Protecting sensitive data is actually simple for attorneys to do, and in most cases, requires nothing more than getting that information out of their office and into the hands of a trusted vendor that has security expertise.
According to Jason Anders, CEO of Amazon Web Services, “What’s happened over the last three to four years is that most companies have figured out that they can have a much stronger security posture in AWS and the cloud than they can on-premises, because we’re able to employ a lot more people to focus on security.” He added that companies that focus on providing cloud-based services are also able to do so with greater agility and at a lower cost than most businesses can manage in-house.
Limit Your Liability
Moving sensitive data out of your office not only provides you with greater security and protection, but also frees you of the responsibility to protect that information. Think about it—hackers can’t steal something from your firm if it’s not there to steal in the first place. If you keep information like client credit card numbers stored on your computer, you’re responsible for protecting that data, and you’re liable if something happens to it. But if you trust this information to a secure partner, the liability goes with it.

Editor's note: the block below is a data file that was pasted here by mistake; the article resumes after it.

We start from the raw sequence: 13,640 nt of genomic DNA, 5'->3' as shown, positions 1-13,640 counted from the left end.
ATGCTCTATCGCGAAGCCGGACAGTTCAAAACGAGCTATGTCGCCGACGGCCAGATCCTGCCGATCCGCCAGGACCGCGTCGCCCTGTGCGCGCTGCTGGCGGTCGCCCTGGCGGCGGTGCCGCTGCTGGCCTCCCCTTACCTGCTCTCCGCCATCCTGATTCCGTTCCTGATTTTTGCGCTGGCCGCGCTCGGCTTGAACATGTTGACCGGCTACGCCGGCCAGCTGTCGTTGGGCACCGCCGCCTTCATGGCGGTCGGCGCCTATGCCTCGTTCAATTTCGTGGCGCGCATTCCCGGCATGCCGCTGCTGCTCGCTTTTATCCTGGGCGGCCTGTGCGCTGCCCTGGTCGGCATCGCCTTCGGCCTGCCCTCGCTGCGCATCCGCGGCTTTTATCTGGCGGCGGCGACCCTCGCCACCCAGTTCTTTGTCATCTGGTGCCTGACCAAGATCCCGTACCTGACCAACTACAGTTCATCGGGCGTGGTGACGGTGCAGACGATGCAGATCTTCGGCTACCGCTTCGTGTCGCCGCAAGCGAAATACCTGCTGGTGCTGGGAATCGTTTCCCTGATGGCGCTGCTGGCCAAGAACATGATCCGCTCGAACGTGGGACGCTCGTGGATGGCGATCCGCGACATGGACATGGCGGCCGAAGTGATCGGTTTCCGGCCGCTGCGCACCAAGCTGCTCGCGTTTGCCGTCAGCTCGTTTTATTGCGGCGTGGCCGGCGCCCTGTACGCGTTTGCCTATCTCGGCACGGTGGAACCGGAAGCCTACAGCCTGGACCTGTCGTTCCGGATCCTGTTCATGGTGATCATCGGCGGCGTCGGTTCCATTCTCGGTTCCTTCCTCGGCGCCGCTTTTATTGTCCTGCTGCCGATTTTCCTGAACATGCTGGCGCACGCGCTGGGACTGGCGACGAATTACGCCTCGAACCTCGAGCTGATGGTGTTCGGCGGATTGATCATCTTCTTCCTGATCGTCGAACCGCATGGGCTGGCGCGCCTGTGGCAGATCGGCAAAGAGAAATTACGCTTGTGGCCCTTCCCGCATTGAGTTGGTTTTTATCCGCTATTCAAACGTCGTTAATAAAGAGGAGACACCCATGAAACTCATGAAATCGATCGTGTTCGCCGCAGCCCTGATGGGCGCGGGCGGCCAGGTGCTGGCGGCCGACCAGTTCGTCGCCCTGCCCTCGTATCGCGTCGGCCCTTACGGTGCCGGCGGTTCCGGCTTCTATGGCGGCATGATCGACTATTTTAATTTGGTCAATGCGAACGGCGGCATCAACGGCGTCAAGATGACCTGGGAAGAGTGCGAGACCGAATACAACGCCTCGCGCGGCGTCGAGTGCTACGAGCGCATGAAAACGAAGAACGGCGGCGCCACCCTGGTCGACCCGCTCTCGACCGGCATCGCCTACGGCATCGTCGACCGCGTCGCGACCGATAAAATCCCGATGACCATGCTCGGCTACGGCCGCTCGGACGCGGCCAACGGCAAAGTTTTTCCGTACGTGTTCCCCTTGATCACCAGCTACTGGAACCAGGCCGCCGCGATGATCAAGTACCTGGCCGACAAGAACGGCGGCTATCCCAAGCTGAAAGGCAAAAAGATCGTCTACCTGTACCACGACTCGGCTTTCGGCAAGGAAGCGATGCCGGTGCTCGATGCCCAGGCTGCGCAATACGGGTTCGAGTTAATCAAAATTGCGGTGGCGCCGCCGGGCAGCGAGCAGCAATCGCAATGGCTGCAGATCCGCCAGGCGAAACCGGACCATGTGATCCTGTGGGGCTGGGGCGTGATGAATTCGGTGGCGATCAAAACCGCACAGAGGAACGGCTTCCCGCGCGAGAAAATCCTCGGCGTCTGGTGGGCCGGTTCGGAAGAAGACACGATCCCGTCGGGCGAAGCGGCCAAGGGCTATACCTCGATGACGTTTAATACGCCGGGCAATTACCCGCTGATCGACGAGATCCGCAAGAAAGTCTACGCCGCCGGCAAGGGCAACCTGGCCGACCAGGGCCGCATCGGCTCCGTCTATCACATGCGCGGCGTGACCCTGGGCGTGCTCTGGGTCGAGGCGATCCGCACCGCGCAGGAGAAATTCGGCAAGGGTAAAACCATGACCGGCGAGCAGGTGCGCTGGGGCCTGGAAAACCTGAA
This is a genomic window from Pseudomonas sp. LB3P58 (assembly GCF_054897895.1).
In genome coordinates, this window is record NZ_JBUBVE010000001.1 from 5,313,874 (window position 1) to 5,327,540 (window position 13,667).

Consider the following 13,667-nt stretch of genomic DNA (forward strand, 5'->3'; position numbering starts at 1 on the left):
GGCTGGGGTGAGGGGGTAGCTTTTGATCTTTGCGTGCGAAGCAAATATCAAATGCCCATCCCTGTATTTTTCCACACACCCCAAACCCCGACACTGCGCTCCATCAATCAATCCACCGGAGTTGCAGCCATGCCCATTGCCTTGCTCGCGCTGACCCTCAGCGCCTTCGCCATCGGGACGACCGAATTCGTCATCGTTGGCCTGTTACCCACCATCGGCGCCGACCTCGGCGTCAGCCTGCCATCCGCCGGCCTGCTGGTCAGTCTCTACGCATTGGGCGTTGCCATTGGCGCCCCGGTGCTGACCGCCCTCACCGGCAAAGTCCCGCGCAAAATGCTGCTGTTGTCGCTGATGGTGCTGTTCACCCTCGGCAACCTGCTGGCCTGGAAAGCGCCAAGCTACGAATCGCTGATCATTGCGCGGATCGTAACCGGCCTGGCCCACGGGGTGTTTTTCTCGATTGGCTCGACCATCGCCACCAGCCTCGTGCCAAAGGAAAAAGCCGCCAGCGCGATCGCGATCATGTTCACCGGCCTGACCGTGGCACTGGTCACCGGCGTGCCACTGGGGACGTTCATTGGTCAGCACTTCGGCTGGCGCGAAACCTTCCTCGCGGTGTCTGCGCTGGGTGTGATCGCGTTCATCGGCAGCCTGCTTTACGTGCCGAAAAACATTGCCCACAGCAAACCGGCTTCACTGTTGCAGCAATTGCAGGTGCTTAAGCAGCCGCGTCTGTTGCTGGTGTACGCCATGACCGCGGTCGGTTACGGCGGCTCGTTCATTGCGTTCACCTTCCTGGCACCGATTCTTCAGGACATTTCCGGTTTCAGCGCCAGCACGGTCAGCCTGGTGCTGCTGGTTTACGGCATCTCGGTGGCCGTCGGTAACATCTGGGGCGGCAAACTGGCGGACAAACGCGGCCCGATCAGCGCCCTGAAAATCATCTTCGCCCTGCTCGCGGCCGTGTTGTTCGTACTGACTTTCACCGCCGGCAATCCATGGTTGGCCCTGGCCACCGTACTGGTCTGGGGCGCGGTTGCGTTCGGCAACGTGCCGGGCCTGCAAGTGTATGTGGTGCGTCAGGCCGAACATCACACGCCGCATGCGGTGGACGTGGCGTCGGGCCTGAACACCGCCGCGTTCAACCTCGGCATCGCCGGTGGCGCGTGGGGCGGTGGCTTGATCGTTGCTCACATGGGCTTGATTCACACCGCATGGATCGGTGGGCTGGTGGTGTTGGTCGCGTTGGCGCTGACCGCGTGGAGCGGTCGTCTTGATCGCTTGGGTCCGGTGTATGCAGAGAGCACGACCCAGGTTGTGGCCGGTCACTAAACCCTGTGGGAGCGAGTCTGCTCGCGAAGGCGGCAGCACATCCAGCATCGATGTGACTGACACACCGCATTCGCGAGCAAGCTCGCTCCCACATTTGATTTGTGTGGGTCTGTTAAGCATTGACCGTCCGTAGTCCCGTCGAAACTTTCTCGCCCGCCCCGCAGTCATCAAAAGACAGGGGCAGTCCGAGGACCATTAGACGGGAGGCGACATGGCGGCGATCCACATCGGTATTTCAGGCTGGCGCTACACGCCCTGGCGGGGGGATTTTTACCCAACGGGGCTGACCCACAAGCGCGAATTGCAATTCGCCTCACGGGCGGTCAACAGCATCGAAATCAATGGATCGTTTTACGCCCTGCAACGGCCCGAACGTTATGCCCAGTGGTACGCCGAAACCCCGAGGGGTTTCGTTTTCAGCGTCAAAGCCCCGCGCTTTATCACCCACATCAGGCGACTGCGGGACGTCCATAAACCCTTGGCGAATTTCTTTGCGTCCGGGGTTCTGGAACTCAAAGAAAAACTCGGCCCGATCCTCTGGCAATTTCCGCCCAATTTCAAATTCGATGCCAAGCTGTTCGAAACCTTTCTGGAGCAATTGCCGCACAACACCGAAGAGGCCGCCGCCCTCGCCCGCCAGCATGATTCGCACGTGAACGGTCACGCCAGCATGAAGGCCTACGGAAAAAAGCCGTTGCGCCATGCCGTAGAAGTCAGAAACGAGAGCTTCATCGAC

So why burden yourself with the liability and stress of maintaining a secure system? Let someone who is an expert in cybersecurity protect your firm’s sensitive information, and rest secure knowing your firm won’t become the next cautionary tale.
LawPay was developed specifically to provide a sophisticated payment solution for legal professionals. The LawPay platform contractually protects client funds by restricting the ability of any third-party from debiting monies from a Trust or IOLTA account. LawPay is an approved Member Benefit of 47 state bar associations, trusted by more than 50,000 lawyers, and is the only payment solution offered through the ABA Advantage program. Click here to learn more.
The Dallas Bar Association, Dallas Women’s Foundation, and the Dallas Women Lawyers Association have created DBA WE LEAD: Women Empowered to Lead in the Legal Profession.